I have been asked by several colleagues whom I hold in high regard, why I have chosen to describe my new piece King Solomon and the Queen of Sheba as a music theatre piece and not as an opera.
There is a long back story about my development as a composer and singer that can shed light on the matter. Here it is in a nutshell.
Many years ago, I had an opportunity to develop my skills as a creator of music theatre, with some support from the Arts Council of England. At that point in time, I learnt that music theatre is a form of contemporary art music driven singing drama that seemed to be open ended with regard to creative possibilities.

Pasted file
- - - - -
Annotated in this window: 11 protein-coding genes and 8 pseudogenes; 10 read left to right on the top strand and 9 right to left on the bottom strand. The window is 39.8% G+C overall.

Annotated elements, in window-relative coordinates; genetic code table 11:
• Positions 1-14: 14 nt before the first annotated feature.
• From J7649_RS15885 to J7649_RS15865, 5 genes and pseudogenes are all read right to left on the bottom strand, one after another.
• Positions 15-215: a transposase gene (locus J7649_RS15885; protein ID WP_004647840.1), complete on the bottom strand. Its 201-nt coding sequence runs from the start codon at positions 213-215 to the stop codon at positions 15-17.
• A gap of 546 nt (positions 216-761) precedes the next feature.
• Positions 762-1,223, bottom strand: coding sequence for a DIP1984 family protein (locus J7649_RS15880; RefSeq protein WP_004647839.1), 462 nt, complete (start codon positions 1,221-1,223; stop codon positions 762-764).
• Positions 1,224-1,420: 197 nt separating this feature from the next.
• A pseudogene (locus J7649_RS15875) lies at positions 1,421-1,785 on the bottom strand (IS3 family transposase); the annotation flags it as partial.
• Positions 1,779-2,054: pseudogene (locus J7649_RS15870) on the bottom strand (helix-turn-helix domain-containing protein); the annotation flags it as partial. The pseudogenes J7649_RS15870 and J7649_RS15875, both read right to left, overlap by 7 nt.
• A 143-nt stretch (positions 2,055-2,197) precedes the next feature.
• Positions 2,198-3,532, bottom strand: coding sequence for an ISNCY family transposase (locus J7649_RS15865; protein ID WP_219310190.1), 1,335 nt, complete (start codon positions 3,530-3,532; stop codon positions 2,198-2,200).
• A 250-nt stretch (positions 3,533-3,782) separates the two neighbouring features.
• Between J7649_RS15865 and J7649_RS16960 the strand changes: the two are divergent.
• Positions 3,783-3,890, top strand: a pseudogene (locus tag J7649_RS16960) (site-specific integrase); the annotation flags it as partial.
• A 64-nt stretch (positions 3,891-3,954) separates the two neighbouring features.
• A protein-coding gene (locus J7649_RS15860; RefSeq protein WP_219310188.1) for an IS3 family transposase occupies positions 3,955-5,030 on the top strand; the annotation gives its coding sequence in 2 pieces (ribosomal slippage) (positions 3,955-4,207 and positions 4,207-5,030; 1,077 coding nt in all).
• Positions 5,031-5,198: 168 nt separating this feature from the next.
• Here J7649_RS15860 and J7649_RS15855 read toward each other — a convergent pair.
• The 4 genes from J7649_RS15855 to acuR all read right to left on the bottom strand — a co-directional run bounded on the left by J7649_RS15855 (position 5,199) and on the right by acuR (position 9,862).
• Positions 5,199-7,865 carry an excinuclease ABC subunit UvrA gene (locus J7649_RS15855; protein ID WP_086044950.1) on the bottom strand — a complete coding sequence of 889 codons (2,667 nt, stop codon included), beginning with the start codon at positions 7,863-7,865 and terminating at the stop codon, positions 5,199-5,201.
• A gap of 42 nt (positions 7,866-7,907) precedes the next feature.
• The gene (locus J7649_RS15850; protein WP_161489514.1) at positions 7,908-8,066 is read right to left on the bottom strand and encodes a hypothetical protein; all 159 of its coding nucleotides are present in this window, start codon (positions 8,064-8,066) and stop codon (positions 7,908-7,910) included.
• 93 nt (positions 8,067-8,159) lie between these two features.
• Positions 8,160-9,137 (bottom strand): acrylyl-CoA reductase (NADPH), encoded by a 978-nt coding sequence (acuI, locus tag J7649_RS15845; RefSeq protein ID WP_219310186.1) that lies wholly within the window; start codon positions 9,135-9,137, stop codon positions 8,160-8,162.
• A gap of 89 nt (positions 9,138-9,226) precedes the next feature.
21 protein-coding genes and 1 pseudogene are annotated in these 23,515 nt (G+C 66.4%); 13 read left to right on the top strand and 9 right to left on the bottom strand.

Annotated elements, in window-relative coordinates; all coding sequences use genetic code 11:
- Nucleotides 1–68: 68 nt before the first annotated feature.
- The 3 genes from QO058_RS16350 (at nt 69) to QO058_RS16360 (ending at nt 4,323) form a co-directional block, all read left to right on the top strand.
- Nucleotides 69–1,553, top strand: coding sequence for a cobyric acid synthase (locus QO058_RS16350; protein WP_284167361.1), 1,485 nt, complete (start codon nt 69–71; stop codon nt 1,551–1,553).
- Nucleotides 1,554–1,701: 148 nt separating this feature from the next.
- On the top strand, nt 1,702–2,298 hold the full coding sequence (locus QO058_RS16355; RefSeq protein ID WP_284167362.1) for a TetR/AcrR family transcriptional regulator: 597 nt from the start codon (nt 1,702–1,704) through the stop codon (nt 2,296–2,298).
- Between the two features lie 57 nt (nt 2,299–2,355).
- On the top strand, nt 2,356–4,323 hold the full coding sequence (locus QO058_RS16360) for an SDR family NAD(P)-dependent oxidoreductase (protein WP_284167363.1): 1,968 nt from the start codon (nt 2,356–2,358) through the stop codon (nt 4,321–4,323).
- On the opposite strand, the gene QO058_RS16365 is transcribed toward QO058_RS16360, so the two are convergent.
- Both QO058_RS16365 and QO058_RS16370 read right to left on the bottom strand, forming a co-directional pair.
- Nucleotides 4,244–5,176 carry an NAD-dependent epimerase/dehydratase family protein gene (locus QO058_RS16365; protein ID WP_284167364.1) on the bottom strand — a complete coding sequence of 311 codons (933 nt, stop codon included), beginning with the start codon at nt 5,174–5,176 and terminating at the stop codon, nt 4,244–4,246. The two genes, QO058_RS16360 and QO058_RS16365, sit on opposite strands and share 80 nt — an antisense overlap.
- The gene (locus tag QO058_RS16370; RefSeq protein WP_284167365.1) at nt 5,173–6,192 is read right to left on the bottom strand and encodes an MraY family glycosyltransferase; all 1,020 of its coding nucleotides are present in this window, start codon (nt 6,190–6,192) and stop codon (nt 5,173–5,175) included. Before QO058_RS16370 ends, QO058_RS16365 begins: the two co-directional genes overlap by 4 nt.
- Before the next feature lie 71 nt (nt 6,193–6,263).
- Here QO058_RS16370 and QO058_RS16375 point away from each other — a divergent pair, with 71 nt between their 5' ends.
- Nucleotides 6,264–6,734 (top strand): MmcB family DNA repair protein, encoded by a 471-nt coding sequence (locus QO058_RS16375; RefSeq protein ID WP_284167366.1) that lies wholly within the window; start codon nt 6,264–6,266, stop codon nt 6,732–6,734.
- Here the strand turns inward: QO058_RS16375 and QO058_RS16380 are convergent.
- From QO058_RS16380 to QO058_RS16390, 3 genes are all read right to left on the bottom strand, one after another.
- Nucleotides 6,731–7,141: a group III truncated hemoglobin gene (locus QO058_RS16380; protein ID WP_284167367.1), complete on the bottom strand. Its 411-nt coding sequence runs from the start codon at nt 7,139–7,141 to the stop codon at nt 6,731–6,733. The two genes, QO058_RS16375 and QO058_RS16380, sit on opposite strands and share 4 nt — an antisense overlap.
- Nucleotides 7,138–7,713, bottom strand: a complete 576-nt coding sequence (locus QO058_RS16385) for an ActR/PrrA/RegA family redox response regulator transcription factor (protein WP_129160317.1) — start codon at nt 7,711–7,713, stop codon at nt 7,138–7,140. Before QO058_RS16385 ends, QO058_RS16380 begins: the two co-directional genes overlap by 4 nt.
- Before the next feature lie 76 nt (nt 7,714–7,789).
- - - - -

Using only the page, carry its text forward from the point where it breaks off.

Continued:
At the same time, I was studying singing. My singing teacher was highly supportive of my work and she attended performances of the music theatre pieces I composed and presented in those days, such as Early Morning Wahala – An Illegal Immigrant Speaks. She encouraged me to join an opera company for the first time, which took me on a whole new journey.
I am grateful for the all the experiences I’ve had in opera productions. I’ve learnt a tremendous amount about numerous details. Now, I have returned to my original chosen genre. It shares many things in common with opera, but is not aiming to simulate the cultural practices of those who claim that form of expression as their own. Opera lovers will find much to enjoy in King Solomon and the Queen of Sheba, but the work doesn’t adhere to the conventions of operatic traditions.